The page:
What too much sugar can do
When we eat, the body breaks down sugar and starches from our food into glucose — the body’s energy source — and insulin carries it to our cells. If you eat too much sugar, it can make your body demand more insulin, which can lead to a build-up of sugar in your blood. A higher than normal blood sugar level could increase your risk of eventually developing diabetes.
We’re talking about type 2 diabetes, which is what 90 percent of all people with diabetes have. Most cases of type 2 diabetes are related to weight and lifestyle. It develops because your body either doesn’t produce enough insulin anymore or doesn’t use the insulin that is produced.
The other kind, type 1, happens when the body cannot produce insulin. It has nothing to do with weight or lifestyle — it’s caused by a malfunctioning pancreas.
Type 2 diabetes usually develops slowly — a decade or longer. It generally progresses from normal blood glucose to impaired fasting glucose (IFG) or impaired glucose tolerance (IGT) to diabetes. When the glucose level is slightly higher than normal, some people refer to it as prediabetes.
Symptoms of too much sugar in the blood
People with higher than normal levels of sugar in their blood often don’t have symptoms or if they do, they’re likely to be similar to diabetes, only less noticeable.
- Brain fog
- High blood pressure
- Increased thirst
- Frequent urination
- Blurred vision
Type 2 diabetes risk factors
A sugary diet isn’t the only type 2 diabetes risk factor. It’s usually caused by a combination of genetic and environmental factors — some that can be controlled and some that can’t. Several risk factors increase a person’s chances of developing the disease.
- Obesity — if you have a body mass index (BMI) greater than 29, your odds increase to one in four
- Age — the risk increases with age, especially after 45
- Inactivity — the less active you are the greater your risk
- Family history — risk increases if one of your parents or siblings has type 2 diabetes
- Diet — high in sugar, cholesterol and processed food
- Diagnosis of heart disease or high cholesterol
- Race — more prevalent in people of certain races, including African-Americans, Hispanics, American Indians, Asian-Americans and Pacific Islanders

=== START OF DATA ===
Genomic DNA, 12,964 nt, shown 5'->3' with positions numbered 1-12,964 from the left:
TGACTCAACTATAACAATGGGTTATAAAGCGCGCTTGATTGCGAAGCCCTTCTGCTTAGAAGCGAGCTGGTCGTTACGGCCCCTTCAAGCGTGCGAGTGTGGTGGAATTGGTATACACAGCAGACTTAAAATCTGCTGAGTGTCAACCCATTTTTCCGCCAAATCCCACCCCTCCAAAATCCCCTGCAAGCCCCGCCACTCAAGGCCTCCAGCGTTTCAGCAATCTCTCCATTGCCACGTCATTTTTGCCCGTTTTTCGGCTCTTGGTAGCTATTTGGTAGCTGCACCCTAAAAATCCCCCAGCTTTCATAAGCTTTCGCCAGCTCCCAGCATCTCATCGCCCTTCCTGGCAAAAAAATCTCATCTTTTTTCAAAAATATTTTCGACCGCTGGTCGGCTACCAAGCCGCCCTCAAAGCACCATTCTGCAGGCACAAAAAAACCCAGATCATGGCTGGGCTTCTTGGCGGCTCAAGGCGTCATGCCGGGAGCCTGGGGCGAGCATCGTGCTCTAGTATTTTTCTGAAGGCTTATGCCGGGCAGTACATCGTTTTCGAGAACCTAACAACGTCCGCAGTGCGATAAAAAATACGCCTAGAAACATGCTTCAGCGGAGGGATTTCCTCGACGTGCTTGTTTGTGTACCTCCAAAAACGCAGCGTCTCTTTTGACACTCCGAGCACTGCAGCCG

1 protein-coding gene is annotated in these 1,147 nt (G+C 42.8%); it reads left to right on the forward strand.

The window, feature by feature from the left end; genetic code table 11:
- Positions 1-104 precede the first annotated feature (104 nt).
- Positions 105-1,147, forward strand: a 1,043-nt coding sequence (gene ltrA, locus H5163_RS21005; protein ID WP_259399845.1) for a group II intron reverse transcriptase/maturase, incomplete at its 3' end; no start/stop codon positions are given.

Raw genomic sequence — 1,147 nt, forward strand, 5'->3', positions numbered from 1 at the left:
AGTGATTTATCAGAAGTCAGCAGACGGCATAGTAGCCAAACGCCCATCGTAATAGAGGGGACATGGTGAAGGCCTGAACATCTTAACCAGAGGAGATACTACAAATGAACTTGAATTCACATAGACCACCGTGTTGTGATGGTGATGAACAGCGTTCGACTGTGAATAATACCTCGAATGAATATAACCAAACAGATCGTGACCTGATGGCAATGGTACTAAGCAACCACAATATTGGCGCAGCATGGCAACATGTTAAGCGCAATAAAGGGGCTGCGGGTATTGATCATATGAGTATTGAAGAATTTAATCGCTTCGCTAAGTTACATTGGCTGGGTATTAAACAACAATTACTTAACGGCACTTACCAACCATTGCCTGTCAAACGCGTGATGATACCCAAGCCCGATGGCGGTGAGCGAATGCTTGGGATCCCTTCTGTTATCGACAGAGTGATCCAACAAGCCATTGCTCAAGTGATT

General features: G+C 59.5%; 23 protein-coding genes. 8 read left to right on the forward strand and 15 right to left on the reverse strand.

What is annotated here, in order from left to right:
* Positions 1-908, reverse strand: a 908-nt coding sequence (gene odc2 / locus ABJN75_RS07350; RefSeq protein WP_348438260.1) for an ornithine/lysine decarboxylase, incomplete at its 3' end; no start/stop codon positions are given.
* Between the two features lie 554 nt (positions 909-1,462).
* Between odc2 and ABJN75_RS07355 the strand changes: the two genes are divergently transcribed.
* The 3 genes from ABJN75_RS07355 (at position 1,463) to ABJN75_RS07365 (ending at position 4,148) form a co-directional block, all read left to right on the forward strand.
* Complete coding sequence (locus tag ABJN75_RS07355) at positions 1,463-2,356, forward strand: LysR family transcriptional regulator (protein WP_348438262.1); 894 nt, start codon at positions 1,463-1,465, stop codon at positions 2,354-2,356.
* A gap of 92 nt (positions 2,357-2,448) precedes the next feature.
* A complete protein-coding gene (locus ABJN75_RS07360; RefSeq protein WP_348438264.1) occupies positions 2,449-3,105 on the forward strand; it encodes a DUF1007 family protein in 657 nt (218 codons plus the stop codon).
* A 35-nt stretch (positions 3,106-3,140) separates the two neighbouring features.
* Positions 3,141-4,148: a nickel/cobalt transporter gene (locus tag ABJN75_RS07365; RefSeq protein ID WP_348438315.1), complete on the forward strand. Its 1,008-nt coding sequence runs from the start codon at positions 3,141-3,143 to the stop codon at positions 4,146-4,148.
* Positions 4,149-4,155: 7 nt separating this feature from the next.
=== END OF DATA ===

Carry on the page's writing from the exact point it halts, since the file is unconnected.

- Gestational diabetes — if you had gestational diabetes during pregnancy or had a baby that weighed more than nine pounds, your risk is increased
- Polycystic ovary syndrome increases the risk
- Sleep — research suggests that regularly sleeping fewer than six hours or more than nine hours a night might increase your risk
If you have any of the above risk factors, it would be a good idea to get tested to see if your blood sugar is high. Even when it’s normal, if there are any risk factors on the list that you can change, you should get started. For instance, research shows that people can prevent or delay type 2 diabetes if they lose 5 to 7 percent of their body weight and get at least one-half hour of moderate physical activity five days a week.
National Diabetes Prevention Program
Losing weight and increasing your activity may look simple on paper, but the reality is often daunting. The CDC has developed a program called the National Diabetes Prevention Program to help people who want to change their lifestyles. Eileen Molloy is a registered dietitian and diabetes educator at Pen Bay Healthcare‘s Diabetes and Nutrition Care Center. “I’ve been a dietitian for many years,” says Eileen, “and the challenge with classes and individual counseling is that you give information to people and they don’t have support week after week to help them achieve it. The National Diabetes Prevention Program is evidence-based — we had to be trained and have to use their materials. There are 16 weekly sessions followed by monthly sessions for a year.”
The evidence, according to the CDC research, shows that its program can help people cut their risk of developing type 2 diabetes in half. One study showed that making modest lifestyle changes reduces the risk of developing type 2 diabetes by 58 percent in people with prediabetes and 71 percent in people over 60.
The CDC website lists several organizations in Maine that are now offering the Diabetes Prevention Program. Participants must be 18 or older, overweight and be considered at high risk. If you’re interested, contact the individual programs for more information. Many insurances companies provide coverage.
Eileen says the most important message she wants to leave with people is that they can prevent or delay type 2 diabetes with just modest lifestyle changes. “Diet plus exercise and weight loss,” she says. “Put them all together and they’re powerful, but even alone, each one has its own benefit. It’s just unbelievable what lifestyle can do.”